Fig.30. The structure of the bar.
Now consider the concept of “bar”. The bar is shown in Fig.30. Bars were and remain a very popular reflection of the market situation and they were used and are used by the most eminent traders who started trading in the middle of the last century. And there is an explanation for this. In the author’s opinion, the bar is easier to understand and does not distract with bright colors and rectangles of candles cluttering the chart. The gap sizes are more clearly visible on the bars (more on this below). Let’s show examples of reading the market using bars in Table 1.
Table 1. Market situations depicted by bars.
The “PEAK ao” stock. In volume 1, a bar with a predominance of sales appears. We open an application at the beginning of the trading session in volume 2, having seen confirmation in the form of a wide gap down. We try to get out at the bottom point in volume 3, moving the stop order down following the price movement. We’re going out. In volume 4. we try to enter at the beginning of the trading session, because the long lower shadow in volume 3 indicates the beginning of a local bullish takeover. After T.5, we put a stop request. In volume 7, we see a sell signal – a bar with a long shadow on top. We go into the short and hold the position up to two bars with a small body in volume 8.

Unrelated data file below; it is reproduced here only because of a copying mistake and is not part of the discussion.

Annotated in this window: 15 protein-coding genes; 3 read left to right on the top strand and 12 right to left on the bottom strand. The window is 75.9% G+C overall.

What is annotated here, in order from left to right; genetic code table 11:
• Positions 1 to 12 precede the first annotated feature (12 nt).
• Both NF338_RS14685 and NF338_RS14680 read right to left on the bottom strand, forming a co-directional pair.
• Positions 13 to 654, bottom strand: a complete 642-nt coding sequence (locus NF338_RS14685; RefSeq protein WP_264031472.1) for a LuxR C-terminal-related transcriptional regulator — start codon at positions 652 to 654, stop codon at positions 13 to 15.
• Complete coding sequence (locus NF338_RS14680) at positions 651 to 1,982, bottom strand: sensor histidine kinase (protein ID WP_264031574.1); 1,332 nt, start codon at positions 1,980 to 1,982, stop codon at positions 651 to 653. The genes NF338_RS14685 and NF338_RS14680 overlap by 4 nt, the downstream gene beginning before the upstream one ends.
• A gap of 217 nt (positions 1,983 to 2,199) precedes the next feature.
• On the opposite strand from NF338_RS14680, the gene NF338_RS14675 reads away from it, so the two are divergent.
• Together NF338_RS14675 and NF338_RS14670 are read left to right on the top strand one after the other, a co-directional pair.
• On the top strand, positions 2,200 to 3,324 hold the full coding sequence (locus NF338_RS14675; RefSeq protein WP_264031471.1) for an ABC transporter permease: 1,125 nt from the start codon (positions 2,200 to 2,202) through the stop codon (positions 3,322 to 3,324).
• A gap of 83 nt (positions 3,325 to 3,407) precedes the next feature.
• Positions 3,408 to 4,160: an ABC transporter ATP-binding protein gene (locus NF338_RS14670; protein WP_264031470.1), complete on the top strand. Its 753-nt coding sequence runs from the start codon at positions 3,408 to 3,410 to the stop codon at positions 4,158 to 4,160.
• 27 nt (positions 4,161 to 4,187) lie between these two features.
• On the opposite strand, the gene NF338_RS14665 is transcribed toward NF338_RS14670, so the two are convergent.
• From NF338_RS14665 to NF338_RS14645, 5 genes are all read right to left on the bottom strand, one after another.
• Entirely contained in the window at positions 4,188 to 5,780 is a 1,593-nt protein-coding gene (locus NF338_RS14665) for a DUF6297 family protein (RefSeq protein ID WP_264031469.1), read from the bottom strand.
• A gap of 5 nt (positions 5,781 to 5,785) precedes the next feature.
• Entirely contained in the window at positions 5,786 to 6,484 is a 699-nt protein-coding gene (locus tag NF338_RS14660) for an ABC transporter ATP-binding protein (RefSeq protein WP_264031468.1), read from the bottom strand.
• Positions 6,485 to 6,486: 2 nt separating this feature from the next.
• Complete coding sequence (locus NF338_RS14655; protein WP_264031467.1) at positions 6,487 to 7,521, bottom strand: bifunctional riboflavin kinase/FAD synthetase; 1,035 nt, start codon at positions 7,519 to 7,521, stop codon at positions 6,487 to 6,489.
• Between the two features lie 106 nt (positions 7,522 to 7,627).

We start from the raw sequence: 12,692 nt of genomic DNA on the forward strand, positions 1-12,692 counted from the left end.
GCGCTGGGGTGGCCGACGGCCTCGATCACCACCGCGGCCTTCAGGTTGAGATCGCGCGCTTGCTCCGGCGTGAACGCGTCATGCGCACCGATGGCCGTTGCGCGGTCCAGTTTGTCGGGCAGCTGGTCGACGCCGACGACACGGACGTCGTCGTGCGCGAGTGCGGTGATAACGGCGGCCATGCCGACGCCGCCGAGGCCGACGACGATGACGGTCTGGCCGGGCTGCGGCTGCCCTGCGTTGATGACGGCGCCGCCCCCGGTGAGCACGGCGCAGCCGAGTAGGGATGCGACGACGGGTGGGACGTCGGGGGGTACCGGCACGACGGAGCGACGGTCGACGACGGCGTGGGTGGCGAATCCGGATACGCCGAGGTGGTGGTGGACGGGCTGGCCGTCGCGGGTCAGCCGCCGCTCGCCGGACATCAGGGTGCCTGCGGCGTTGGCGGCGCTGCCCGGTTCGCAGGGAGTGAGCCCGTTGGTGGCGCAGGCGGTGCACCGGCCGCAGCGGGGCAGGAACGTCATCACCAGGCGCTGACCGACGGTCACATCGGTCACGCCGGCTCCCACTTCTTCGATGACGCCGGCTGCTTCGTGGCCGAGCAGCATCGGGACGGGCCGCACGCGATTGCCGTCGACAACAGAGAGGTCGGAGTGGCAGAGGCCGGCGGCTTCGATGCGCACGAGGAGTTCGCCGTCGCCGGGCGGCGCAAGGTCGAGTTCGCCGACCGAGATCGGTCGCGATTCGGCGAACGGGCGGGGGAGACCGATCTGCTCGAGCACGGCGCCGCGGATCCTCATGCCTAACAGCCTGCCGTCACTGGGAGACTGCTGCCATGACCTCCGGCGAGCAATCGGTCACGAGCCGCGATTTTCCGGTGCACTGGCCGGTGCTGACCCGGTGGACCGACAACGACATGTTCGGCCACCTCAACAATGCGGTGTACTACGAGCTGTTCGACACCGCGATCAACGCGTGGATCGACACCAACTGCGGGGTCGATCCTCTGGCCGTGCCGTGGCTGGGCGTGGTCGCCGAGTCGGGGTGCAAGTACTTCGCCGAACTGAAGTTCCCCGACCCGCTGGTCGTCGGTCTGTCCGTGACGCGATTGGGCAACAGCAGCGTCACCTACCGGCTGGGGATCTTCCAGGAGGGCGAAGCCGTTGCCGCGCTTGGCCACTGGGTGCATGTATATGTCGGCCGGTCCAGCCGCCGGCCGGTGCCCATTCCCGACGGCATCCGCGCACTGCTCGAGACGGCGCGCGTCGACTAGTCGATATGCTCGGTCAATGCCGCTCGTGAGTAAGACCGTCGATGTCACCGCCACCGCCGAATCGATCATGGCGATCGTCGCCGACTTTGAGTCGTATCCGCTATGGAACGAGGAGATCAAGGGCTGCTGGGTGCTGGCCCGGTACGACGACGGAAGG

VTB PJSC stock. In volume 1, we see a sharp bar up, trying to reverse the local downtrend. In volume 2, we go short on reduced volumes. In vol. 3. we turn the position to Long. In the area of T.4, we exit at the end of the left long bar at the end of the session. The bar comes with a strong volume, which indicates a possible resistance. In vol. 4. we go into the short. In vol. 5, we turn over to the long without forgetting about the stop request. We exit at the upper end of the bar in vol. 5.